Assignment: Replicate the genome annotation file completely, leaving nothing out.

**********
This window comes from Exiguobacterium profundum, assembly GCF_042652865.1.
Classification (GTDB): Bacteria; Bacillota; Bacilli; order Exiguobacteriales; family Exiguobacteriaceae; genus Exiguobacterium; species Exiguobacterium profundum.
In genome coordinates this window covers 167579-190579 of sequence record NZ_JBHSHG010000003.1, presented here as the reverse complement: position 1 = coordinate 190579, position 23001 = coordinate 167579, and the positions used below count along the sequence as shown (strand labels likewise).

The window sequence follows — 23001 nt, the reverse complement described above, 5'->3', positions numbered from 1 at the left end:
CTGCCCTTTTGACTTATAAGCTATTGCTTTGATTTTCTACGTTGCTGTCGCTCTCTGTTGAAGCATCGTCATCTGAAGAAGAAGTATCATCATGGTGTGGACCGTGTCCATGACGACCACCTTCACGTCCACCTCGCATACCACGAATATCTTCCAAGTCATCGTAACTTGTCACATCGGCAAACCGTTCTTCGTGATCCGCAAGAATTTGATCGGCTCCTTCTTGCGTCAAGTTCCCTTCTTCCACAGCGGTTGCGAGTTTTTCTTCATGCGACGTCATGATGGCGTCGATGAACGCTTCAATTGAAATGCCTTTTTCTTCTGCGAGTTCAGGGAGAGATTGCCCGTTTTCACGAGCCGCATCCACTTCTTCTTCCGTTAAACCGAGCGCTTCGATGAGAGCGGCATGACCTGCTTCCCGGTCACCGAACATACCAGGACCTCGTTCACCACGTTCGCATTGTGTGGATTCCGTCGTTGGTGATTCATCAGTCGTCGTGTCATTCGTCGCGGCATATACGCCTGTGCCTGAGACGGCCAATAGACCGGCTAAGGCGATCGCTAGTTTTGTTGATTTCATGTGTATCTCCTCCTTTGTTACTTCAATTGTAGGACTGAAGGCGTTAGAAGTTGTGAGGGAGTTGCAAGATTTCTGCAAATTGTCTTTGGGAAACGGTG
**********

This window comes from Exiguobacterium profundum, assembly GCF_042652865.1.
Classification (GTDB): Bacteria; Bacillota; Bacilli; order Exiguobacteriales; family Exiguobacteriaceae; genus Exiguobacterium; species Exiguobacterium profundum.
In genome coordinates this window covers 167579-190579 of sequence record NZ_JBHSHG010000003.1, presented here as the reverse complement: position 1 = coordinate 190579, position 23001 = coordinate 167579, and the positions used below count along the sequence as shown (strand labels likewise).

The window sequence follows — 23001 nt, the reverse complement described above, 5'->3', positions numbered from 1 at the left end:
CTGCCCTTTTGACTTATAAGCTATTGCTTTGATTTTCTACGTTGCTGTCGCTCTCTGTTGAAGCATCGTCATCTGAAGAAGAAGTATCATCATGGTGTGGACCGTGTCCATGACGACCACCTTCACGTCCACCTCGCATACCACGAATATCTTCCAAGTCATCGTAACTTGTCACATCGGCAAACCGTTCTTCGTGATCCGCAAGAATTTGATCGGCTCCTTCTTGCGTCAAGTTCCCTTCTTCCACAGCGGTTGCGAGTTTTTCTTCATGCGACGTCATGATGGCGTCGATGAACGCTTCAATTGAAATGCCTTTTTCTTCTGCGAGTTCAGGGAGAGATTGCCCGTTTTCACGAGCCGCATCCACTTCTTCTTCCGTTAAACCGAGCGCTTCGATGAGAGCGGCATGACCTGCTTCCCGGTCACCGAACATACCAGGACCTCGTTCACCACGTTCGCATTGTGTGGATTCCGTCGTTGGTGATTCATCAGTCGTCGTGTCATTCGTCGCGGCATATACGCCTGTGCCTGAGACGGCCAATAGACCGGCTAAGGCGATCGCTAGTTTTGTTGATTTCATGTGTATCTCCTCCTTTGTTACTTCAATTGTAGGACTGAAGGCGTTAGAAGTTGTGAGGGAGTTGCAAGATTTCTGCAAATTGTCTTTGGGAAACGGTG